Our Fleet Test Drive: Honda CR-V -
26 May 2014
Author: David Motton
|P11D price £18,435|
|Our average consumption 36.8mpg|
|Official combined consumption 62.8mpg|
|Forecast CPM 45.4p|
Despite changes to the suspension for the 1.6 diesel, Honda's CR-V is nothing like as much fun to drive as a BMW X3.
But then cornering grip and steering feel aren't top priorities over Christmas when you need to transport enough bags and presents to give hernias to Santa's reindeer.
If you need to get people and lots of luggage from A to B with the minimum of fuss, the CR-V is the car. The boot is huge.
There's 589 litres with the rear seats upright, which was enough for a family of four to go away for several days over the Christmas break.
The CR-V isn't just big, it's clever, too. The load floor is much lower than in many SUVs, so it's easy to lift heavy items in without back strain.
Levers either side of the boot will release the seat bases and fold the seat backs down in one movement. This leaves a load floor long enough and wide enough to carry a bicycle in the back with no need to remove any wheels first.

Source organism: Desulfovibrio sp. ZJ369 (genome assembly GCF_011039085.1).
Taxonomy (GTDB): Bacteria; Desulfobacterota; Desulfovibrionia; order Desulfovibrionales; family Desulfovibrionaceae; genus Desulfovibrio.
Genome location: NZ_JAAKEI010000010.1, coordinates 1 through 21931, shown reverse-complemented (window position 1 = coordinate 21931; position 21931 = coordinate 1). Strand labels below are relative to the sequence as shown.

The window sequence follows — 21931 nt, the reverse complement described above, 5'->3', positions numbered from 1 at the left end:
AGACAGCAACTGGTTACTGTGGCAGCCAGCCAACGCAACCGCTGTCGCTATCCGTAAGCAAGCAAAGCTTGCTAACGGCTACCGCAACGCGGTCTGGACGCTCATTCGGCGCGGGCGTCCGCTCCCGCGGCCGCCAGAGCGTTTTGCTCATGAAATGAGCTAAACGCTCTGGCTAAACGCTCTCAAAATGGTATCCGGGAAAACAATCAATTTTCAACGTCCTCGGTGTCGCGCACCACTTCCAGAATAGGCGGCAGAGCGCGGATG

For the Christmas run to the in-laws, though, the seats stayed upright with the kids in the back. Our six-year-old daughter appreciated sitting higher up than in the family estate car, and said she enjoyed a better view out.
She was next to our 18-month-old son, and mum and dad appreciated how easy it was to fit his child seat, thanks to rear doors that open to almost 90°.
Even with the kids and a heavily loaded boot, the 1.6-litre diesel performed well. It can sound a bit hoarse if accelerating hard, but quietens down when cruising on the motorway. We achieved 49.3mpg over Christmas, mostly driving on multi-lane roads.
It may not have been exciting to drive, but as sensible, roomy family transport, the Honda CR-V has another ambassador.
- A big boot and a practical cabin